The number of Ukrainians crossing into European Union countries has returned to levels from before Russia’s invasion and more people will be coming – and going – before school starts, the senior EU official for migration said on Monday.
Since Moscow attacked Ukraine – a neighbour of both Russia to the east and the EU to the west – in February, more than 6 million Ukrainians have fled to the bloc, border guard agency Frontex said at the end of June. About 3.1 million of them had already returned home, it said.
“When it comes to the refugee flows, the situation now is stable. The crossings between the EU and Ukraine, the numbers are pre-war, pre-COVID level, so we are back to like a normal number of people crossing,” Home Affairs Commissioner Ylva Johansson told reporters.
At the moment, almost the same number of people were entering the EU as returning to Ukraine, Johansson said on arriving for a meeting of EU home affairs ministers in Prague.
“I foresee that a lot of Ukrainians in the EU will take a decision before school starts – where to start school, in an EU member state or going back to Ukraine to start school there,” she said.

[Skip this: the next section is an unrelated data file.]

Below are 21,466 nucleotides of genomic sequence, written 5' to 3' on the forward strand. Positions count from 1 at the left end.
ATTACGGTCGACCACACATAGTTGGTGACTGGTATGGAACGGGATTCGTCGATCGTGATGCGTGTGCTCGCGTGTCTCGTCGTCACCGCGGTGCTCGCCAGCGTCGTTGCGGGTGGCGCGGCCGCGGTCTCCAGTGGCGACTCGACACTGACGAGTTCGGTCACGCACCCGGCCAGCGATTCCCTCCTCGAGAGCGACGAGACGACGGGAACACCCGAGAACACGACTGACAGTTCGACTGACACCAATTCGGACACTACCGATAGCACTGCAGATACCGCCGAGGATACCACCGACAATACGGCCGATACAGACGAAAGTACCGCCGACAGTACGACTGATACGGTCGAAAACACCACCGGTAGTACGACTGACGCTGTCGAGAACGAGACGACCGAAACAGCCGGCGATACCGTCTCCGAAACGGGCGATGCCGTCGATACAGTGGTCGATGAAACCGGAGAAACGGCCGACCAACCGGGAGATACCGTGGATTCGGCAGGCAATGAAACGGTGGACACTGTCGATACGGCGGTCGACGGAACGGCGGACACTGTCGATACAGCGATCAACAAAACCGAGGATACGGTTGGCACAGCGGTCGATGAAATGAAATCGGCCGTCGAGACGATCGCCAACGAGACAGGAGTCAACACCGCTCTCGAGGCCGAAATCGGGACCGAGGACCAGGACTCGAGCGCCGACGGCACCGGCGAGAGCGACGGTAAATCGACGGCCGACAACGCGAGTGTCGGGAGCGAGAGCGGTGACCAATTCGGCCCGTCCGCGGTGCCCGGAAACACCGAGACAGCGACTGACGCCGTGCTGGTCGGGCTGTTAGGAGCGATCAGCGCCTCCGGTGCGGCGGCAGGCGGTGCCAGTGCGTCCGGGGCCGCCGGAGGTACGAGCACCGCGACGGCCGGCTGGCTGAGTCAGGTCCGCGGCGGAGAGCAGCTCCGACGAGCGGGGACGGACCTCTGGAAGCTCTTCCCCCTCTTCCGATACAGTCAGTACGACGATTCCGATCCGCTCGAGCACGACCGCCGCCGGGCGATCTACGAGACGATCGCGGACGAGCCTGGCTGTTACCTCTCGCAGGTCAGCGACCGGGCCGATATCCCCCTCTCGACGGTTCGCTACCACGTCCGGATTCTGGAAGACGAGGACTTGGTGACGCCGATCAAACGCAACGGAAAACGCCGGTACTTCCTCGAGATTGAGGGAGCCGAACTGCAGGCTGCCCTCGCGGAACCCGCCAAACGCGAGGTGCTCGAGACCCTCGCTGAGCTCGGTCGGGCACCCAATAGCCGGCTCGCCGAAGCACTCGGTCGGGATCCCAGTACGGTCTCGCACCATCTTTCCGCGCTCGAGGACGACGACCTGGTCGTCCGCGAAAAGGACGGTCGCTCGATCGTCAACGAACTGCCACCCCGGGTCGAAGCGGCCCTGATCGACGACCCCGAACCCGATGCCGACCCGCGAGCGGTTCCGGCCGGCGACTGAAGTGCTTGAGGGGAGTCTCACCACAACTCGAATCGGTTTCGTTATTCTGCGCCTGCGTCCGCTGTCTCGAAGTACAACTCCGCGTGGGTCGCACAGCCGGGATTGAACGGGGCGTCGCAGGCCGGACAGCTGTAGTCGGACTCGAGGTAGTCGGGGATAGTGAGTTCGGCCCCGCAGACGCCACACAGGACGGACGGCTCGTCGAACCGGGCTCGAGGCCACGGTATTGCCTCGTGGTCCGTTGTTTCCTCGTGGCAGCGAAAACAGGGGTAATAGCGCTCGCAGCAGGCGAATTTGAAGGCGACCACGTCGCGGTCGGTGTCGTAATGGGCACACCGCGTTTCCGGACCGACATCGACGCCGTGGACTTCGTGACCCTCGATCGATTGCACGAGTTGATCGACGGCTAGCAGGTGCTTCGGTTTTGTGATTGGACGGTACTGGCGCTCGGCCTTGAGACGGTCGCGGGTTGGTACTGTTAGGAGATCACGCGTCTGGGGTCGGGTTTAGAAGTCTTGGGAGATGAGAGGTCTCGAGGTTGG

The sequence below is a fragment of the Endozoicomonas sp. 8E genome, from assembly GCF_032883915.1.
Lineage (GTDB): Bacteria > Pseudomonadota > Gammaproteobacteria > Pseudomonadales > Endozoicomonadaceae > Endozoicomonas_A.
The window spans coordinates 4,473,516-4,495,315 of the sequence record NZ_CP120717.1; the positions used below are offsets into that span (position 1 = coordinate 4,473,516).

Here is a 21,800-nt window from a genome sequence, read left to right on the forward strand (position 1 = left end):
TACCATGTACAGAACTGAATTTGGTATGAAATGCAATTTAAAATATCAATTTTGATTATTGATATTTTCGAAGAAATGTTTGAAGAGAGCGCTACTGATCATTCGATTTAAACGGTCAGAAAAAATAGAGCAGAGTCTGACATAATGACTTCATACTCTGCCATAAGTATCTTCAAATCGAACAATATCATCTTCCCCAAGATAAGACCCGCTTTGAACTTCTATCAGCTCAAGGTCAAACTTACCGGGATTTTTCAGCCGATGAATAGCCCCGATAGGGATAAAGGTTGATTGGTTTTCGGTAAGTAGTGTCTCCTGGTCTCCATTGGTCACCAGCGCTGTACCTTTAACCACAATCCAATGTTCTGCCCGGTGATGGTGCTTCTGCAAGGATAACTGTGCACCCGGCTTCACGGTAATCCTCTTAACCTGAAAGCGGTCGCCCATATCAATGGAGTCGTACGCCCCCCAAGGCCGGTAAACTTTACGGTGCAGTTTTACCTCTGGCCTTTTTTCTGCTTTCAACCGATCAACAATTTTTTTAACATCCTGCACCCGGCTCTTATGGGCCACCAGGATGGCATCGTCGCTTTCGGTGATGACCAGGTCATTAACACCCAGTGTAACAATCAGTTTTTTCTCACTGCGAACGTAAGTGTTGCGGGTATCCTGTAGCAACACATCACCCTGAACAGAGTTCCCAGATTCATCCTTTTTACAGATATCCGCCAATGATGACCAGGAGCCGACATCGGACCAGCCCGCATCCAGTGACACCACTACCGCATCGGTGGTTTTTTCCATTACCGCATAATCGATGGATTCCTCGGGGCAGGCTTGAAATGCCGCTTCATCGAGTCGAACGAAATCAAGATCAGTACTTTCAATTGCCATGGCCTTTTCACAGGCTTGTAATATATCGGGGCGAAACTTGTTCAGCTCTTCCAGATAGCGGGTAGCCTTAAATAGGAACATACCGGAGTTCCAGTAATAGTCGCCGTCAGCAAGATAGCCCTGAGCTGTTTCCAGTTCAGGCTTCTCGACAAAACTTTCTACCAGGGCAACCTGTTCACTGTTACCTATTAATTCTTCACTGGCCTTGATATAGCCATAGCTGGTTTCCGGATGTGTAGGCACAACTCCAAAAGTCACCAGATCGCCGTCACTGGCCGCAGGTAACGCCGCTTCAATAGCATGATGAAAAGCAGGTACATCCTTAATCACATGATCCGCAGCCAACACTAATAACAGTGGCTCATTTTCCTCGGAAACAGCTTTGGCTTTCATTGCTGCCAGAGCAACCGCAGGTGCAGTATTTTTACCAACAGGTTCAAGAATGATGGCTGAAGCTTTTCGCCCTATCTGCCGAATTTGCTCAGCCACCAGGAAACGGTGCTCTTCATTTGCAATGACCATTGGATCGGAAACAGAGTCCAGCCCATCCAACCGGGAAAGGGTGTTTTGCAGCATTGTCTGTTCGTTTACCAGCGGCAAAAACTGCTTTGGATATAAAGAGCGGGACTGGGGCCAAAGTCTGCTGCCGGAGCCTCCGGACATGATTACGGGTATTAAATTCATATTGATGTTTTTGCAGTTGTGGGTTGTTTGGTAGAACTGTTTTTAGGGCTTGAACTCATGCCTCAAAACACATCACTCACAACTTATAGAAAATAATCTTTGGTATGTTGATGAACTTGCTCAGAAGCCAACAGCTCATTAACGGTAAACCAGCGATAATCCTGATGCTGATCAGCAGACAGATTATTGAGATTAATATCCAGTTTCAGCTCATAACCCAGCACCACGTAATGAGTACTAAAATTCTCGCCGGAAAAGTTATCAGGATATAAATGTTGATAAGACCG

“I think the coming month, a lot of people will make a decision if they will go back now or if they will stay further on here.”
Johansson said the Czech Republic was the country with the highest number of Ukrainian refugees per capita, followed by Poland, Estonia, Lithuania, Bulgaria and Latvia.
At their meeting in Prague, EU home affairs ministers will discuss security consequences of Russia’s war in Ukraine for the bloc, including as regards trafficking in arms, humans and drugs as well as document forgery and money laundering.